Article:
By Brilliant® | May 1, 2019

The accounting and finance functions are the crux of any business. As new technologies continue to emerge and disrupt businesses at an enterprise level, it’s only logical that the role of the finance leader evolves, too — and it has.

CFOs are now expected to have skillsets that weren’t necessary for their role in years’ past. But as the lines of control continue to blur between finance, operations and technology, CFOs need to become more forward-thinking, business-minded and technologically-savvy.

Much of this used to be considered subjective in nature, however, a recent study found on was able to define the evolution of the CFO in an objective way.

The study looked at the differences between CFOs who departed a company from the new CFOs that took their place. According to the article, “The chosen sectors are currently at the front of digital disruption, where continuous change, constant adaptation, and rapid innovation has become part of everyday life.”

This information is important for not only the individual currently in the role of CFO, but for any accounting or finance professional looking to become a finance chief at some point in their career.

I summarized some of this information to share with you the 3 Ways the CFO Role Has Evolved below!

1. See the Strategy.
It’s imperative that a CFO has the ability to see a clear strategy for the business. The CFO works so closely with the CEO and all other executive-level leadership—that they should be among the decision makers to build the vision for the company’s future plans 5 years, 10 years and even further out. 40 percent of the existing CFOs in the study had “strategy experience” prior to taking the position over 24 percent of the former ones.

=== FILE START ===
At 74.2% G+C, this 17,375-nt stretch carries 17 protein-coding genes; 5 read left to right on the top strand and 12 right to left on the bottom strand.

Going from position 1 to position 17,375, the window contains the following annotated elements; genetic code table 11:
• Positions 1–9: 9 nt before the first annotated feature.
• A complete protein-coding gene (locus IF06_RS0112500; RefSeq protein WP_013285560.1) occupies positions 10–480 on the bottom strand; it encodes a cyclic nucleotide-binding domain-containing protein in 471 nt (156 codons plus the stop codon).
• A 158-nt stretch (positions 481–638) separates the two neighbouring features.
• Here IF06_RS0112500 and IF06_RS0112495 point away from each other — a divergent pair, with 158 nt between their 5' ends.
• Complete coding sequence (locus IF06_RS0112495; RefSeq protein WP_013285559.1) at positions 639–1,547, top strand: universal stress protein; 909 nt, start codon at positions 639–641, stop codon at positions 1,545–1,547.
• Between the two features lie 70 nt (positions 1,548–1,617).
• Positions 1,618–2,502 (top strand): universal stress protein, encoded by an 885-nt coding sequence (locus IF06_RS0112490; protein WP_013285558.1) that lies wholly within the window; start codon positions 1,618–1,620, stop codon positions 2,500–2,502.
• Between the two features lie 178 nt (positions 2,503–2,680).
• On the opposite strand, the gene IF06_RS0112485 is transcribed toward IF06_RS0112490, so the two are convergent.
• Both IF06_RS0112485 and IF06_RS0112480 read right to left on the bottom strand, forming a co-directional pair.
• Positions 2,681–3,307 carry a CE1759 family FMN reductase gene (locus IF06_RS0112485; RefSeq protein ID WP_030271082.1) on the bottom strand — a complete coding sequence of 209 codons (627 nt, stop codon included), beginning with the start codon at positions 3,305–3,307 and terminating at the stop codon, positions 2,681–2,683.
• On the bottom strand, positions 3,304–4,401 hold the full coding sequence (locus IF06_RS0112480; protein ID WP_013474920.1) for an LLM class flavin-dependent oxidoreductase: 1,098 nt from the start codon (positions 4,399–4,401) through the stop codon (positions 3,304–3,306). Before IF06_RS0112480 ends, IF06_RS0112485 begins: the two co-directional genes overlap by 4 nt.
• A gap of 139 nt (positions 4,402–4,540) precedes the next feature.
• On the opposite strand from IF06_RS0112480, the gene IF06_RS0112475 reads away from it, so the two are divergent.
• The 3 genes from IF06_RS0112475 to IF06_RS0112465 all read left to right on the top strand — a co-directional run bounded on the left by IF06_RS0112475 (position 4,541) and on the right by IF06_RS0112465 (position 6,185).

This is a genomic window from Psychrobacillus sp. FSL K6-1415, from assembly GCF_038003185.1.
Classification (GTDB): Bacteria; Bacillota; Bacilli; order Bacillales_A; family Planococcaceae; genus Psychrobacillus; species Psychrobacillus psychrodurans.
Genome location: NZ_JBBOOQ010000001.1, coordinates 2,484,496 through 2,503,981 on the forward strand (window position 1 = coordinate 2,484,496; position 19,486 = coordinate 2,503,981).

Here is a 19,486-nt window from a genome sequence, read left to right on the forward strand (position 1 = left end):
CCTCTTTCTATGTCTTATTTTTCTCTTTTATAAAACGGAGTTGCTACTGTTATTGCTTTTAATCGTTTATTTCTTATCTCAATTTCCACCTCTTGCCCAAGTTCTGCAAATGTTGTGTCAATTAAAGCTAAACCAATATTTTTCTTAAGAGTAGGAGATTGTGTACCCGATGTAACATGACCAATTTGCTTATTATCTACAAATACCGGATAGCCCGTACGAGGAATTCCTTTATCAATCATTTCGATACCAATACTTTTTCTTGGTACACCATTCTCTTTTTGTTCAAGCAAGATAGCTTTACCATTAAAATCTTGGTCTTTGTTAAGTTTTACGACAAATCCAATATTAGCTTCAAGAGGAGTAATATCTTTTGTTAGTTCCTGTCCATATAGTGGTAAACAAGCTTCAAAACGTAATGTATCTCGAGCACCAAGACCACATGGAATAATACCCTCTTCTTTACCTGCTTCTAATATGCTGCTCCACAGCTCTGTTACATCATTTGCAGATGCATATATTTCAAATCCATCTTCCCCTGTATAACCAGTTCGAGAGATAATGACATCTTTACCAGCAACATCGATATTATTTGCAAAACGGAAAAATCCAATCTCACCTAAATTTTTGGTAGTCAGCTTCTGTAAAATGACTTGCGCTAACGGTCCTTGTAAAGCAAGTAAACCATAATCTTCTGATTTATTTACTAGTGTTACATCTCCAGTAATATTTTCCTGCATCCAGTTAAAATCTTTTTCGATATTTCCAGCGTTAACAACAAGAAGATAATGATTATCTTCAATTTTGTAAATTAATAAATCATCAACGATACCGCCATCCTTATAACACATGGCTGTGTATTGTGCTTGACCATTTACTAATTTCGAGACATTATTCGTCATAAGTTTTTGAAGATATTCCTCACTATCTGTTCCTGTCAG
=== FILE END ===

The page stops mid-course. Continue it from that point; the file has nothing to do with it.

2. Know the Operations. 
It makes sense that the CFO should know the ins and outs of the business, however, often times, a CFO is focused on high-level quantitative decisions including risk and compliance, and they don’t necessarily seek out opportunities to learn the day-to-day operations. According to the study, 36 percent of the new-generation finance chiefs had prior operating experience, where the same was true for just 20 percent of the ex-CFOs.

3. Be Business Savvy.
Many CFOs have earned varying degrees throughout their education and tenure as accounting or finance practioners. However, nowadays, more and more CFOs are getting their MBA and other degrees in more business-related fields. The study says 55 percent of today’s CFOs have MBA degrees over 44 percent of their predecessors. While this is likely not a deal breaker, having good business sense whether through a degree or experience is key.

Overall, accounting and finance professionals interested in becoming a CFO at some point should consider making a lateral move outside of the finance function, outside of their company, and even outside their sector in order to build the strategic and operational experience necessary for the role.

What are some other ways the role of the CFO has changed? Comment below and let us know!

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